Just Say No to NRG Stadium Renovations

Did the Texans burn something down? Is that why NRG Stadium needs massive renovations?
Did the Texans burn something down? Is that why NRG Stadium needs massive renovations?
Groovehouse

The Houston Chronicle's stories about the desperate need to upgrade and renovate NRG Stadium actually started way back in February of last year. But it's only this past week that the true barrage has truly begun, starting with John McClain begging for Harris County to give Bob McNair whatever he desires, then Brian T. Smith telling Houstonians to face up to reality, then an op-ed from a freelance contributor on Monday.

The stories are all the same. NRG Stadium is in desperate need of hundreds of millions of dollars in renovations, and these upgrades must be made if Houston ever hopes to hold another Super Bowl. Never mind that Houston just held a hugely successful Super Bowl where the roof was even opened up for the halftime show. And never mind that none of these reports bothers to state what's wrong with the stadium right now, or what should be improved.

A plan to fund these renovations is already worked out — just take that $105 million approved by Commissioners Court last fall for the Astrodome renovations and use them on NRG Stadium instead. County Judge Ed Emmett objects to this because he has seemingly dedicated his career to figuring out which Astrodome parking garage scheme to waste millions of dollars on — never mind that State Senator John Whitmire and Lieutenant Governor (and failed sportscaster) Dan Patrick are pushing a bill that would allow the people of Harris County to vote on any Astrodome plan. But once again, this is bizarre because how can it be known that that $105 million must be spent on NRG Stadium instead of the Astrodome next door when nobody knows what's wrong with NRG and what needs to be done to it?

Despite the dispute over making NRG Stadium a priority over the Astrodome, Emmett and the Chronicle are in agreement that NRG Stadium must be renovated — once again, everybody refuses to say what must be redone. The agreement comes from the fact that the lease between Harris County and the Texans mandates that the county must pay to keep the stadium in line with other NFL stadiums built within five years of NRG Stadium's opening. (Appendix A, "Comparable Facilities")

Twelve NFL stadiums opened within five years of NRG Stadium. The first of that group was FedEx Field, the home of the Redskins. The last of that group was University of Phoenix Stadium in Glendale, Arizona. So it would seem then that these dozen stadiums are the benchmark for whether NRG is a first-class stadium. Yet every story deals with the Texans having to match AT&T Stadium in Dallas, the new stadiums in Minneapolis and Atlanta, the upcoming stadium in Los Angeles (and possibly Las Vegas), or the home of the Dolphins, which just underwent $400 million in renovations. But if the lease is what Emmett and the writers at the Chronicle say it is, then there is absolutely no requirement that the county pay for the renovations.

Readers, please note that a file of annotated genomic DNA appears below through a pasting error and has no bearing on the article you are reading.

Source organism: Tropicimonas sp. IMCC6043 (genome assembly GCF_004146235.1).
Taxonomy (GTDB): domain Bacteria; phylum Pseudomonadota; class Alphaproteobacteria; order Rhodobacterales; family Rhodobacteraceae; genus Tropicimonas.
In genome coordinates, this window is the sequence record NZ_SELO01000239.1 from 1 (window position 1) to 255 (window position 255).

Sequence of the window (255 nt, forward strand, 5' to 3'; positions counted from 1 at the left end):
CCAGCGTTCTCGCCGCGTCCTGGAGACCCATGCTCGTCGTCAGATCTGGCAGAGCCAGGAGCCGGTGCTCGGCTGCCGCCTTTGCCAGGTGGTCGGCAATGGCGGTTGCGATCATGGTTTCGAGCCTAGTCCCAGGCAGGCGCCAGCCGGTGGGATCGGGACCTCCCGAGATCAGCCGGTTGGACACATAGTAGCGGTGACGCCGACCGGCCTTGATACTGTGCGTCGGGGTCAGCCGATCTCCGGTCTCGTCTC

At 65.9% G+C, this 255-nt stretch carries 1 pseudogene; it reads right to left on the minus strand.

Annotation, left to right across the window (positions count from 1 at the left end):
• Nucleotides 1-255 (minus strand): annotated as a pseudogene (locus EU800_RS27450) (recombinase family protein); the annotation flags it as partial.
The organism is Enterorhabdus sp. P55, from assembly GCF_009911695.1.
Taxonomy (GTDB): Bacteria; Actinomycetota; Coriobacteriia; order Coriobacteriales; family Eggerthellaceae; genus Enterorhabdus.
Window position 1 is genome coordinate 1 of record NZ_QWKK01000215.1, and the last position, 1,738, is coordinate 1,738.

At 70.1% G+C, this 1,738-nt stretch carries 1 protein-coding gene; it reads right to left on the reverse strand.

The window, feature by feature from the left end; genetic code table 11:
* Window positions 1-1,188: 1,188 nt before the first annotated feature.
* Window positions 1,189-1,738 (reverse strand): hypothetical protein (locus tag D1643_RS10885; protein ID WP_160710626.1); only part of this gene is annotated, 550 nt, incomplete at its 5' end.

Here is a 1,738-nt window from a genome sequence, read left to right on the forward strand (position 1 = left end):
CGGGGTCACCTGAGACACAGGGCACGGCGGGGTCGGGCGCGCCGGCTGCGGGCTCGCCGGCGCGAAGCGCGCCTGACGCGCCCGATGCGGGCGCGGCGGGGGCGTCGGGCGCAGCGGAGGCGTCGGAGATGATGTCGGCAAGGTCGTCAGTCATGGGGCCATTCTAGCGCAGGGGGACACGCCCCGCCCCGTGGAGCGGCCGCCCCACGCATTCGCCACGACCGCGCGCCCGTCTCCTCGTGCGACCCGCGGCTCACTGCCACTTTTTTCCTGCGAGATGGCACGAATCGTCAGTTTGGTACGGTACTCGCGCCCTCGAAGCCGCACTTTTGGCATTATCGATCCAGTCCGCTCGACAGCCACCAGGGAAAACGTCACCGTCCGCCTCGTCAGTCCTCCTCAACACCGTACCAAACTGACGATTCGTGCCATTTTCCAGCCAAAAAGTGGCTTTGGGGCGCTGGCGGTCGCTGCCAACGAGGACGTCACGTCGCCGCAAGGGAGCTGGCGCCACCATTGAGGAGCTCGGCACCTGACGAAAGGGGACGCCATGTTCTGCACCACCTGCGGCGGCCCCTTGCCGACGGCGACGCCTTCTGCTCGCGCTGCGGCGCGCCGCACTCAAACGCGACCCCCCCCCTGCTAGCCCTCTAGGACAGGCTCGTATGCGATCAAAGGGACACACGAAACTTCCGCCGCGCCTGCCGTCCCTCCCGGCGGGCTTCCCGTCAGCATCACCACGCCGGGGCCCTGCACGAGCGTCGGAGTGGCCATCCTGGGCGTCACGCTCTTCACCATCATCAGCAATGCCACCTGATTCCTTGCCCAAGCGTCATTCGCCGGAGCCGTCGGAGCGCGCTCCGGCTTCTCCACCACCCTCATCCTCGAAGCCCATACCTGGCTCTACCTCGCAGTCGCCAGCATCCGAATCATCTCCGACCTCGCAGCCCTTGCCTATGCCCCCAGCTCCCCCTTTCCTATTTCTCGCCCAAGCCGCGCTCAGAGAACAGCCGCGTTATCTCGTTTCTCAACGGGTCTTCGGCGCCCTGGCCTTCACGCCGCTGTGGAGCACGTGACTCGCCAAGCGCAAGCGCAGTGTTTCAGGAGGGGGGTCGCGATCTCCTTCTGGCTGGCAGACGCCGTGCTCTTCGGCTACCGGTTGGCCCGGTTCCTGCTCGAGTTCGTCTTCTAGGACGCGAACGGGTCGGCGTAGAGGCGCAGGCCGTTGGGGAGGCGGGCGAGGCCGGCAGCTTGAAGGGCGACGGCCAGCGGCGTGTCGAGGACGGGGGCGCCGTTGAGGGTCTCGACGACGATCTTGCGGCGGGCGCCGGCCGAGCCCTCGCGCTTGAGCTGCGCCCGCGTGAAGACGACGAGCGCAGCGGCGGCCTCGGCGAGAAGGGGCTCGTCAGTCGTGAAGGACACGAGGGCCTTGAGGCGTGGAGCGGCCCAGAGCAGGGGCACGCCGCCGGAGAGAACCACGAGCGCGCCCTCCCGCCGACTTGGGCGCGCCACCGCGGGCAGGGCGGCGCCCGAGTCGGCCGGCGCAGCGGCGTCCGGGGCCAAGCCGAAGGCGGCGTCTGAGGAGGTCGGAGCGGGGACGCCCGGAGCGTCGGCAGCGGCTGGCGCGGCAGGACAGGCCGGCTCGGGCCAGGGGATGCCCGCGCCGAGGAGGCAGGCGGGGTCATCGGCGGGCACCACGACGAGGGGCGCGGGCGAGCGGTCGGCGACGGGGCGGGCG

If Paul Brown Stadium or Nissan Stadium or Century Link Field get massive upgrades, then regrettably Harris County would be on the hook for improving NRG (here's hoping the people who negotiated this deal for Harris County aren't hired again in the future). But there is nothing that mandates Harris County give Bob McNair $105 million so that he can keep pace with Jerry Jones and maybe host another Super Bowl in ten or 15 years.

There have been numerous stadium renovations since NRG opened as Reliant Stadium, including massive video boards, the field turf that replaced the disastrous grass field, plus repairs to a retractable roof that Bob McNair insisted that he be given, but which he refuses to open for Texans games. There have been upgrades supposedly improving the in-stadium wireless signals. The necessity of these renovations can be debated, especially for the video boards, yet it can also be argued that these were required under the conditions of lease stating that NRG Stadium must be as first-class as Ford Field.

So here's the deal: If Bob McNair wants renovations to his stadium, make him come out and say what it is that he wants. None of this nonsense that if Houston wants to host a Super Bowl, it must upgrade. Give some actual damn details. And no, asking for upgrades to make the stadium equivalent to what they have in Dallas, Atlanta, Minneapolis or Los Angeles won't do it because that's not required by the lease.

If Bob McNair doesn't like the answer, then he can always do like Astros owner Jim Crane and pay for his own upgrades. Or maybe he can sue and take Harris County to court and put this in front of a jury and explain to them why taxpayers have to pay for such upgrades while ignoring the hellhole that is the county jail or while continuing to ignore that the county's part of a huge floodplain.

Harris County holds all of the cards. What's McNair going to do if he doesn't get what he wants? Is he going to relocate? To where? San Diego and Oakland are losing teams because they refuse to give in to blackmail from millionaires and billionaires and build new stadiums. St. Louis? Really, after having lost two teams? Good luck getting Jerry Jones to approve your move to San Antonio. Las Vegas if the Raiders fall out? Guess what? That stadium's not going to be built if the Raiders back out.

So no, despite the propaganda coming from the Houston Chronicle, there is absolutely no factual, legal or compelling reason to provide millions of dollars to Bob McNair to renovate NRG Stadium.  


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